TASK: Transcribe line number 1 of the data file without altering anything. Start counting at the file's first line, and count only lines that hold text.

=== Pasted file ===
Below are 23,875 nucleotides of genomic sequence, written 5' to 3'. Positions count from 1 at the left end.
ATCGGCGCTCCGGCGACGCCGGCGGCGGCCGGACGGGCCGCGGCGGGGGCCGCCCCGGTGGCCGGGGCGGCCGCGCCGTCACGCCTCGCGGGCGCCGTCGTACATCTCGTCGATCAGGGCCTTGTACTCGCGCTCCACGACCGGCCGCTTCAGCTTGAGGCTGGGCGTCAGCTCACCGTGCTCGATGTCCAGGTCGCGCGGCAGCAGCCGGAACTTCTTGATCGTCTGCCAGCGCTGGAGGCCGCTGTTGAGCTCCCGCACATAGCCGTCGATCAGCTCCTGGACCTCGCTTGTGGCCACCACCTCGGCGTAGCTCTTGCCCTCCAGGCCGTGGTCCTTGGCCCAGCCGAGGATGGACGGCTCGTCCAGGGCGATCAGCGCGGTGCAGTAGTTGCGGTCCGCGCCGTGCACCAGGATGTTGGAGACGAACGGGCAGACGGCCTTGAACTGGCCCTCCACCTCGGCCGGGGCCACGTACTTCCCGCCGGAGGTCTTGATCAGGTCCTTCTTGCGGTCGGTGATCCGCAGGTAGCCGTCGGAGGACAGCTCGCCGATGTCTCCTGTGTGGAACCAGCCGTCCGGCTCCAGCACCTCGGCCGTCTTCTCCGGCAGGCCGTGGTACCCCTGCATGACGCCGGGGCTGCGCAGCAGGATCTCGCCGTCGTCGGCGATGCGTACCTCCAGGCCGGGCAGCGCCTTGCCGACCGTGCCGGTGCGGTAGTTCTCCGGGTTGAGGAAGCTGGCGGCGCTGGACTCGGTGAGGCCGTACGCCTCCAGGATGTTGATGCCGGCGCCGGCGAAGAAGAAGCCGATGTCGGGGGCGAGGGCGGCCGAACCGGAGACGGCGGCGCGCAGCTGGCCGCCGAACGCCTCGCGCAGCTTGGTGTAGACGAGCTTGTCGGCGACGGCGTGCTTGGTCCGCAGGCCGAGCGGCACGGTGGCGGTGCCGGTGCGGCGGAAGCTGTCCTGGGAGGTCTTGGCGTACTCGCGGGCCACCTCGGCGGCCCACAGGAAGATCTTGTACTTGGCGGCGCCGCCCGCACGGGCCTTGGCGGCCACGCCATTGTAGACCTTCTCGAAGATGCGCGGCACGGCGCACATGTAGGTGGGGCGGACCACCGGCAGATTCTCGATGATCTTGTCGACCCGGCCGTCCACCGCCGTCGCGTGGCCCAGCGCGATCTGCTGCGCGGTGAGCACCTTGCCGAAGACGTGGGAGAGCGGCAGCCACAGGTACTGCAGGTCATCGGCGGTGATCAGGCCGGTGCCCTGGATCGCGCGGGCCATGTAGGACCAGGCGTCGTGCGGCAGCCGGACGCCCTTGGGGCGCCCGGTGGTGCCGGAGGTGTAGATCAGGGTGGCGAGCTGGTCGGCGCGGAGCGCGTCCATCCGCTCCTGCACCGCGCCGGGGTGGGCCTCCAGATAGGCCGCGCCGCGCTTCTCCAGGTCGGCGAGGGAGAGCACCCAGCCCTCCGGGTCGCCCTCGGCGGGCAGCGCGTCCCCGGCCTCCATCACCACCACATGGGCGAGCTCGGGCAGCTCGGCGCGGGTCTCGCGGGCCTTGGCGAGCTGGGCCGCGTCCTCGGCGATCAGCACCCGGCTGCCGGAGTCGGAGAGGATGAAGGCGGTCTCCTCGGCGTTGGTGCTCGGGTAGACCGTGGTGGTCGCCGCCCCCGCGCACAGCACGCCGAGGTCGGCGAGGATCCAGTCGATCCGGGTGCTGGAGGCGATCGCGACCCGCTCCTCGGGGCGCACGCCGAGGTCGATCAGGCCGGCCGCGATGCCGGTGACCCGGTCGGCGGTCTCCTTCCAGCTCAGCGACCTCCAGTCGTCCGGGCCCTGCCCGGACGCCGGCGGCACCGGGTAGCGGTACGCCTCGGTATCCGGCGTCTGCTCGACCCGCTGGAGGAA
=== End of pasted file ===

Below are 23,875 nucleotides of genomic sequence, written 5' to 3'. Positions count from 1 at the left end.